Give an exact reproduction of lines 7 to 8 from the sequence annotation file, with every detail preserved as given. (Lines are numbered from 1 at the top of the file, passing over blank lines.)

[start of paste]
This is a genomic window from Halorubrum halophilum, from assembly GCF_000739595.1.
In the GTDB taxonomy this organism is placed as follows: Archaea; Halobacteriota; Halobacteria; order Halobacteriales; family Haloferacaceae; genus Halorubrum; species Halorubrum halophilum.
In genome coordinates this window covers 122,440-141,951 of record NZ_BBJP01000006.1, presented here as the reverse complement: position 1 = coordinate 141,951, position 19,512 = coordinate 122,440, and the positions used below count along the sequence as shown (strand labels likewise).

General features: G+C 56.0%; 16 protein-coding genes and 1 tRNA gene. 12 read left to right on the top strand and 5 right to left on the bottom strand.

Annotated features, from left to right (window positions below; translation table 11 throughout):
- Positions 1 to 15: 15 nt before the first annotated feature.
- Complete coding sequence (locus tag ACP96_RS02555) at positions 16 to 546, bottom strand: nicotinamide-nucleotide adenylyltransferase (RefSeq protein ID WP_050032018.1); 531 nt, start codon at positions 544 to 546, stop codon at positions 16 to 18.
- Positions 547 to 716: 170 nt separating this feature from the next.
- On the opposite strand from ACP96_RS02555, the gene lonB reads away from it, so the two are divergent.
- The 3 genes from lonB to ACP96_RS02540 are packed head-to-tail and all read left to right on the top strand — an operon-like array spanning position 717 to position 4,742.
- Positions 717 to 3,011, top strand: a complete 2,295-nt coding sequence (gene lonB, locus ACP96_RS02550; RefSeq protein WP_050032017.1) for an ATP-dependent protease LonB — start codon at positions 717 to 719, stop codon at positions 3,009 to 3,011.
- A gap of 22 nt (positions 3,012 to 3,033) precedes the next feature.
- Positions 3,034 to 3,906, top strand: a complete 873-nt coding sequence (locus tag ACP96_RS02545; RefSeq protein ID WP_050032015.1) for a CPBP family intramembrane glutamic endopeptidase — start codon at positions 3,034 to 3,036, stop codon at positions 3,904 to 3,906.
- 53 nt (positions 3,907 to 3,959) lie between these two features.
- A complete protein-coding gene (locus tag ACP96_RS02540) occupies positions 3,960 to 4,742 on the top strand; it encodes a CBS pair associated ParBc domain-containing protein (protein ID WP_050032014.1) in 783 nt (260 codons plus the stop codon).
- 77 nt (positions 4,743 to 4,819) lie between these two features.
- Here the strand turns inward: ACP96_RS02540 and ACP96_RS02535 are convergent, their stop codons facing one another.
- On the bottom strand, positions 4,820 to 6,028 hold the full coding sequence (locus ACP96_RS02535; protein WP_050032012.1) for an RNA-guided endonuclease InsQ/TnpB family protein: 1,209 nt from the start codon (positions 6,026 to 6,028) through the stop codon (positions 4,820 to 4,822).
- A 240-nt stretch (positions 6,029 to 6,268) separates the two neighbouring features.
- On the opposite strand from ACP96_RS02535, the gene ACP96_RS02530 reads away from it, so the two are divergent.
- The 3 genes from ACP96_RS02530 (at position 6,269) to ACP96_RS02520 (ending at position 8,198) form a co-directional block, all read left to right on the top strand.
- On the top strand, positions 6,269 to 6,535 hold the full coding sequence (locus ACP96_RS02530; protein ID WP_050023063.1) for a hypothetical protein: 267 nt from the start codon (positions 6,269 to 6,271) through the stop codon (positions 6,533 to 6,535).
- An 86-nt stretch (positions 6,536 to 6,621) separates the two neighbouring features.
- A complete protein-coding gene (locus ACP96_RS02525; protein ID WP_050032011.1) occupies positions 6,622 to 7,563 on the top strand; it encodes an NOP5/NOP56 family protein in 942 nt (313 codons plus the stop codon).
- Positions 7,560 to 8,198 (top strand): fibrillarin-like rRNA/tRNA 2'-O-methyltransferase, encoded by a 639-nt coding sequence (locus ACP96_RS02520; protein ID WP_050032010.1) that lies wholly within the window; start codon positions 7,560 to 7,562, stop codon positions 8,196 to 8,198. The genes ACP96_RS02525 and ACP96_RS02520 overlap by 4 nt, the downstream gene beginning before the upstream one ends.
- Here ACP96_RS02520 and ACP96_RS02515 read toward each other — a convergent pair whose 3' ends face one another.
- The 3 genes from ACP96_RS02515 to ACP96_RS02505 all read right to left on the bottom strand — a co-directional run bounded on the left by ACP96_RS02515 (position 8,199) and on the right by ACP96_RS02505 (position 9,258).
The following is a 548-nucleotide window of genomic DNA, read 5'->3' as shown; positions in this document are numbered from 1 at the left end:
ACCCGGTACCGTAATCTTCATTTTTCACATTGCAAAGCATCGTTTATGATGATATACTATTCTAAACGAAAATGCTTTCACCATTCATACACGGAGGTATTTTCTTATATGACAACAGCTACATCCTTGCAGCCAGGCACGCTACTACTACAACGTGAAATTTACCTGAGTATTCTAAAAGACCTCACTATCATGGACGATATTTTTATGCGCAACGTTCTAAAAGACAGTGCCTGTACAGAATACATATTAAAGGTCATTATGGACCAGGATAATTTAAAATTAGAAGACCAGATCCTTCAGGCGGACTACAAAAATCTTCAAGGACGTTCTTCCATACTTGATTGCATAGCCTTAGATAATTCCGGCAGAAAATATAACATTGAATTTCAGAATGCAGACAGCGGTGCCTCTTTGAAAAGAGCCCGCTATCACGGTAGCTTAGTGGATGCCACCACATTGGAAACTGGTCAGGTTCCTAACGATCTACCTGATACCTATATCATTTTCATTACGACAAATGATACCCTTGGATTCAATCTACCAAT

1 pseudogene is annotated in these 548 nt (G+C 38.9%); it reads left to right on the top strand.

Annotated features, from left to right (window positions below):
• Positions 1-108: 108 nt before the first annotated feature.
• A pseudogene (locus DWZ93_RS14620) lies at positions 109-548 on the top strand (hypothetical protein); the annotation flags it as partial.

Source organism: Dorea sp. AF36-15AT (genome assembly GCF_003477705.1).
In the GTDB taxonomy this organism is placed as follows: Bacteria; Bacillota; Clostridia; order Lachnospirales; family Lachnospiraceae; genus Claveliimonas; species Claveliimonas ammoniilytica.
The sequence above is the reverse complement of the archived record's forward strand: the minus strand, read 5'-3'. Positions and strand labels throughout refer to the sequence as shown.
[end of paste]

- Complete coding sequence (locus tag ACP96_RS02555) at positions 16 to 546, bottom strand: nicotinamide-nucleotide adenylyltransferase (RefSeq protein ID WP_050032018.1); 531 nt, start codon at positions 544 to 546, stop codon at positions 16 to 18.
- Positions 547 to 716: 170 nt separating this feature from the next.